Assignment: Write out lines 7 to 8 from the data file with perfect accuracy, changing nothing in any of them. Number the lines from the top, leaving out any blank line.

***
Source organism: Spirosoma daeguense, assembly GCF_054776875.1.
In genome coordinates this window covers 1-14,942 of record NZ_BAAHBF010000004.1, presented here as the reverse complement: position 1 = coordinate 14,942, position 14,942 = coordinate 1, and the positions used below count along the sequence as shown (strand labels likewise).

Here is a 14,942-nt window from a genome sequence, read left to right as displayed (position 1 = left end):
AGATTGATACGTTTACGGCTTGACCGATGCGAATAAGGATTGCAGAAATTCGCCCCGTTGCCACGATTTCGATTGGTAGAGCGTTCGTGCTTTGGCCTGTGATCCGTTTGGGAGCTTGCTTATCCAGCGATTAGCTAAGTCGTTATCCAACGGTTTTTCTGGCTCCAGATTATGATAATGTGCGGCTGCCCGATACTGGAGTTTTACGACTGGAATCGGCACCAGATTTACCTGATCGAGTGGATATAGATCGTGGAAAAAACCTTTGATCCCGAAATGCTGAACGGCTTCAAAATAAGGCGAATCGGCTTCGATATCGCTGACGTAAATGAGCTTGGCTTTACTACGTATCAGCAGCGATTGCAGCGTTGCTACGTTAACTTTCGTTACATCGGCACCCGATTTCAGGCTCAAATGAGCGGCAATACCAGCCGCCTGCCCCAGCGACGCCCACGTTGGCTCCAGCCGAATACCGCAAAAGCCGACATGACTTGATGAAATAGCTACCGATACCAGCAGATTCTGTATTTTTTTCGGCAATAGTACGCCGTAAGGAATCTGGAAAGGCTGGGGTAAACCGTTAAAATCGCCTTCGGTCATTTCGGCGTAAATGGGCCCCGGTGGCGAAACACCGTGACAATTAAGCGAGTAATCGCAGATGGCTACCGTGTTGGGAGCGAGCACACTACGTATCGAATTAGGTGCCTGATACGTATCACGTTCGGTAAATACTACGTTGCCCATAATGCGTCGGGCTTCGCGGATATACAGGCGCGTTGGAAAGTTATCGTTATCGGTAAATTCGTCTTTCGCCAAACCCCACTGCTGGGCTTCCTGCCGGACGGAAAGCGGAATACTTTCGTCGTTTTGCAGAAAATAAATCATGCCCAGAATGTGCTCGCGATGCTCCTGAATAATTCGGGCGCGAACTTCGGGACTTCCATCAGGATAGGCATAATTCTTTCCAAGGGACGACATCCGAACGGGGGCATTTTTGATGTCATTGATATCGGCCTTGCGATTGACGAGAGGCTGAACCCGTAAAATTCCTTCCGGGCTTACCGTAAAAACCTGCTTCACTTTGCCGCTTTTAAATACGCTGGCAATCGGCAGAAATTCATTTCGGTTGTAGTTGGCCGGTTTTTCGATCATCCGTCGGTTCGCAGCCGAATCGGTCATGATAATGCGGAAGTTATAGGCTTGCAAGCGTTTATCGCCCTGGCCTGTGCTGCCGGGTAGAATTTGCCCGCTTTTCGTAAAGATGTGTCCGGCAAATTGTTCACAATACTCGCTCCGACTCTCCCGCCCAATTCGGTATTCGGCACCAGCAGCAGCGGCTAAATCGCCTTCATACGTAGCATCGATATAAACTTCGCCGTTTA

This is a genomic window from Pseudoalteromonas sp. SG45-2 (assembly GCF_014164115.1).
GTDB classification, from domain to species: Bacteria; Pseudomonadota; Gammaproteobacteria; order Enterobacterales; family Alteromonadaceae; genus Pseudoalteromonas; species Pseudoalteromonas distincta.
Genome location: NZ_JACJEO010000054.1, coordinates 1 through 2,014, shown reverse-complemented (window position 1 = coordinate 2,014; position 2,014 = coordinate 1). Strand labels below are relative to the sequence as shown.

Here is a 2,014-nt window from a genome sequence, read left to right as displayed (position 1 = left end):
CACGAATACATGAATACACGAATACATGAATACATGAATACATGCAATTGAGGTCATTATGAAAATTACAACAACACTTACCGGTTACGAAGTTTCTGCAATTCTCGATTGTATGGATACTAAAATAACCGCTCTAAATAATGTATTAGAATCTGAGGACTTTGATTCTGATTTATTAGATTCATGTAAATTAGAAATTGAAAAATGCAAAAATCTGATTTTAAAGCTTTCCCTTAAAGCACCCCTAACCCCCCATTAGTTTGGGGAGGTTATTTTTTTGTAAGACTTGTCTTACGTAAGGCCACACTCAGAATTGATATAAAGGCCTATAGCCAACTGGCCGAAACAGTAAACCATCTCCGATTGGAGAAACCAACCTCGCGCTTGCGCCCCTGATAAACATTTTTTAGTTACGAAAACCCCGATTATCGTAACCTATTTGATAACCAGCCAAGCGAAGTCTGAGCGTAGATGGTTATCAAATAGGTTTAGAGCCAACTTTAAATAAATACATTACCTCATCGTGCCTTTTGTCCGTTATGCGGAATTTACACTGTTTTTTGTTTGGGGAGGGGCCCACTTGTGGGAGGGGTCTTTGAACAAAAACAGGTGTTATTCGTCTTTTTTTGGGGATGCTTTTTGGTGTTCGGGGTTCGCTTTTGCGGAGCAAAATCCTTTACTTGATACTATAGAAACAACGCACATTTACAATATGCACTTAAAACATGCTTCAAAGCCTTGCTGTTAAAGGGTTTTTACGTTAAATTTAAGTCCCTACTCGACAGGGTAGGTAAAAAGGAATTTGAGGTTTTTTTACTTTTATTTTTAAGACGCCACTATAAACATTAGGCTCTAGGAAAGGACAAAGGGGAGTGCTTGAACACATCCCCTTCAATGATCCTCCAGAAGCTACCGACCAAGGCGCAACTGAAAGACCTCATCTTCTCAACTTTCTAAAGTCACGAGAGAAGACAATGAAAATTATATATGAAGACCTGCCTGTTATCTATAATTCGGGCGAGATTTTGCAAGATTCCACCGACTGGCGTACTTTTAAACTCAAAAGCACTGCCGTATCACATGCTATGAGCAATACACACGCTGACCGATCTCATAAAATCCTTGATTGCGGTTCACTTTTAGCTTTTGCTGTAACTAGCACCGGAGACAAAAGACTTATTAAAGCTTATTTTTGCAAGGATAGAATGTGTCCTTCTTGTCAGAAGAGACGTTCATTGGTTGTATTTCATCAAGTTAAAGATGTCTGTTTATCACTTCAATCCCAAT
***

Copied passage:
Genome location: NZ_JACJEO010000054.1, coordinates 1 through 2,014, shown reverse-complemented (window position 1 = coordinate 2,014; position 2,014 = coordinate 1). Strand labels below are relative to the sequence as shown.

Here is a 2,014-nt window from a genome sequence, read left to right as displayed (position 1 = left end):